Tuesday 23 April 2019

'I never thought I'd face selling my farm to pay for my wife's care'

Life’s work: Joe Carroll on his farm near Kilcormac, Co Offaly. Photo: Kyran O'Brien
Life’s work: Joe Carroll on his farm near Kilcormac, Co Offaly. Photo: Kyran O'Brien
Margaret Donnelly

Margaret Donnelly

When Joe Carroll's wife was diagnosed with multiple sclerosis (MS) a few years ago, the family never thought they might have to sell their farm to pay nursing home bills.

Today he is protesting outside the Department of Health with the Irish Farmers' Association (IFA) to highlight what he says is a huge injustice to farmers in the Fair Deal nursing home scheme.

"I've always paid my bills. More than that, when we had good years milking cows, I made sure to have some savings. They were to help my other two children, the ones not getting the farm."

Thousands

Now, the Offaly farmer says none of his children will be left with much as he pays thousands of euro every month in nursing home bills for his wife.

Jane was diagnosed with MS in 2013 and Joe tried to look after her at home, but it became too much and four years ago the family made the decision she would be better off in a nursing home.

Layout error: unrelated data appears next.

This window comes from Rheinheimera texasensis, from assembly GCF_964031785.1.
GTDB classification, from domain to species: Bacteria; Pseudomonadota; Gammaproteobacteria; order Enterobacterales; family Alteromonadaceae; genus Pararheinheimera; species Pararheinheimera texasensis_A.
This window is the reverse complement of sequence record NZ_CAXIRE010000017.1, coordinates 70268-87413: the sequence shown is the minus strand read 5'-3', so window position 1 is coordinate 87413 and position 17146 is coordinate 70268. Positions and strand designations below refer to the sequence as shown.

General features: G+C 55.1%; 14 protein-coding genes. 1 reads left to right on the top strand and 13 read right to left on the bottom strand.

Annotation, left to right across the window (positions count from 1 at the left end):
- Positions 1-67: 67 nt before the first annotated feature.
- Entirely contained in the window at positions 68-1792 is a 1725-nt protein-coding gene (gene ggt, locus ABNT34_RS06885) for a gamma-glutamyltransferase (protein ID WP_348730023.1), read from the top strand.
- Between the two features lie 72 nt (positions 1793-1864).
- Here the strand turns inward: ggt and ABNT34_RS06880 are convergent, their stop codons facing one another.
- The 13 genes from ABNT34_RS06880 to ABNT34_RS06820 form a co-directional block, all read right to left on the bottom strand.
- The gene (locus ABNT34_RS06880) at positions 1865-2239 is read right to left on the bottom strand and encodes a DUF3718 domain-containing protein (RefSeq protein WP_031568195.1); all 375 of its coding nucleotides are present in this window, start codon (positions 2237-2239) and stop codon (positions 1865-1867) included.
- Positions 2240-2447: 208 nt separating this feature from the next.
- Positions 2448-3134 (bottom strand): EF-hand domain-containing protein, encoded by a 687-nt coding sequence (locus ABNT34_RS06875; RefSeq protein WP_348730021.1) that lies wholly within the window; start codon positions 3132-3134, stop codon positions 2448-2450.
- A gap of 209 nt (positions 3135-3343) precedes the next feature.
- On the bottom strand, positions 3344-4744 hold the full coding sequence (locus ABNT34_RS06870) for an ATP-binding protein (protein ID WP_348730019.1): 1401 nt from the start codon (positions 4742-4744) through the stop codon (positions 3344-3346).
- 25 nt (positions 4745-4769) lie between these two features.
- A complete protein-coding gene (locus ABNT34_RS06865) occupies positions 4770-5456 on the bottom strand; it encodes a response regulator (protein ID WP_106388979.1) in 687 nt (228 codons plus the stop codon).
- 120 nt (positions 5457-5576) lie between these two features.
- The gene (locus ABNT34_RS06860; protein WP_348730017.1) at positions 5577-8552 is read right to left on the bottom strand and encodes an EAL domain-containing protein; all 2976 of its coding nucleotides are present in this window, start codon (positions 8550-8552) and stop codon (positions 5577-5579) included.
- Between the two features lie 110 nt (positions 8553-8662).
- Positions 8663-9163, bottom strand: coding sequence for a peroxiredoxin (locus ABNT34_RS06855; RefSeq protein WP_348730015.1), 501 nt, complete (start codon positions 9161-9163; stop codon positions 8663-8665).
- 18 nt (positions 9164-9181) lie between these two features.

Now Joe is paying over €20,000 a year in nursing homes fees and says his savings will soon be gone.

"Then we face a sign being put up outside the farm to pay the fees," he said.

Unless legislation is changed soon to allow a three-year cap on farm assets, Joe says there may not be a farm to leave his son as promised.

"I was saving my whole life on the farm and for the family. There was not that much savings and it is just dwindling away and now there may be no farm left either."

After surviving prostate cancer 13 years ago, Joe gave up dairy farming and relies on a drystock income on the 70-acre farm near Kilcormac.

"Finance is terribly stressful but you have to be positive. I couldn't manage without the kindness of others," he said.

"I've always been able to pay. Now I'm dependent on the generosity of others, but that debt is always in the background."

Irish Independent

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